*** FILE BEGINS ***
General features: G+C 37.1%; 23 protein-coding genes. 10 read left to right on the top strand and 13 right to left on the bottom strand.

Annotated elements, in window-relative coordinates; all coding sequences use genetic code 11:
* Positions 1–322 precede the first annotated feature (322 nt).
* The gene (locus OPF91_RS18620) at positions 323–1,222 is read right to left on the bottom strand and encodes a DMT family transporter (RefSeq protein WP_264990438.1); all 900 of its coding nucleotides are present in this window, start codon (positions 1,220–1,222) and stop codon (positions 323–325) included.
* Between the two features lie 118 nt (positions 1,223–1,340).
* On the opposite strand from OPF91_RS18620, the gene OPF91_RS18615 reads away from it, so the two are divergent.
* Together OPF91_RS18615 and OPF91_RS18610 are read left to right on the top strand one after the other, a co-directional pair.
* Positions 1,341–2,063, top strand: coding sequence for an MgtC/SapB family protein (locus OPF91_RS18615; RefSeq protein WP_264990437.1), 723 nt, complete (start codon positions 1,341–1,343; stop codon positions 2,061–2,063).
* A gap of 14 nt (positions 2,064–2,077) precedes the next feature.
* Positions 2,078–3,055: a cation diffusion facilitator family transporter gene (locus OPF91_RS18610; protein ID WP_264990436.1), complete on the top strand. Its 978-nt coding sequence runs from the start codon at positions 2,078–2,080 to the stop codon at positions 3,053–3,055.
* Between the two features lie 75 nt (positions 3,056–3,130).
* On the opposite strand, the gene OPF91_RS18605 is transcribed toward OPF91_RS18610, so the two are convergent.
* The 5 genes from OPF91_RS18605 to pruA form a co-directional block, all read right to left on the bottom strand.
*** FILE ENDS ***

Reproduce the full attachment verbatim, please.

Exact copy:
General features: G+C 37.1%; 23 protein-coding genes. 10 read left to right on the top strand and 13 right to left on the bottom strand.

Annotated elements, in window-relative coordinates; all coding sequences use genetic code 11:
* Positions 1–322 precede the first annotated feature (322 nt).
* The gene (locus OPF91_RS18620) at positions 323–1,222 is read right to left on the bottom strand and encodes a DMT family transporter (RefSeq protein WP_264990438.1); all 900 of its coding nucleotides are present in this window, start codon (positions 1,220–1,222) and stop codon (positions 323–325) included.
* Between the two features lie 118 nt (positions 1,223–1,340).
* On the opposite strand from OPF91_RS18620, the gene OPF91_RS18615 reads away from it, so the two are divergent.
* Together OPF91_RS18615 and OPF91_RS18610 are read left to right on the top strand one after the other, a co-directional pair.
* Positions 1,341–2,063, top strand: coding sequence for an MgtC/SapB family protein (locus OPF91_RS18615; RefSeq protein WP_264990437.1), 723 nt, complete (start codon positions 1,341–1,343; stop codon positions 2,061–2,063).
* A gap of 14 nt (positions 2,064–2,077) precedes the next feature.
* Positions 2,078–3,055: a cation diffusion facilitator family transporter gene (locus OPF91_RS18610; protein ID WP_264990436.1), complete on the top strand. Its 978-nt coding sequence runs from the start codon at positions 2,078–2,080 to the stop codon at positions 3,053–3,055.
* Between the two features lie 75 nt (positions 3,056–3,130).
* On the opposite strand, the gene OPF91_RS18605 is transcribed toward OPF91_RS18610, so the two are convergent.
* The 5 genes from OPF91_RS18605 to pruA form a co-directional block, all read right to left on the bottom strand.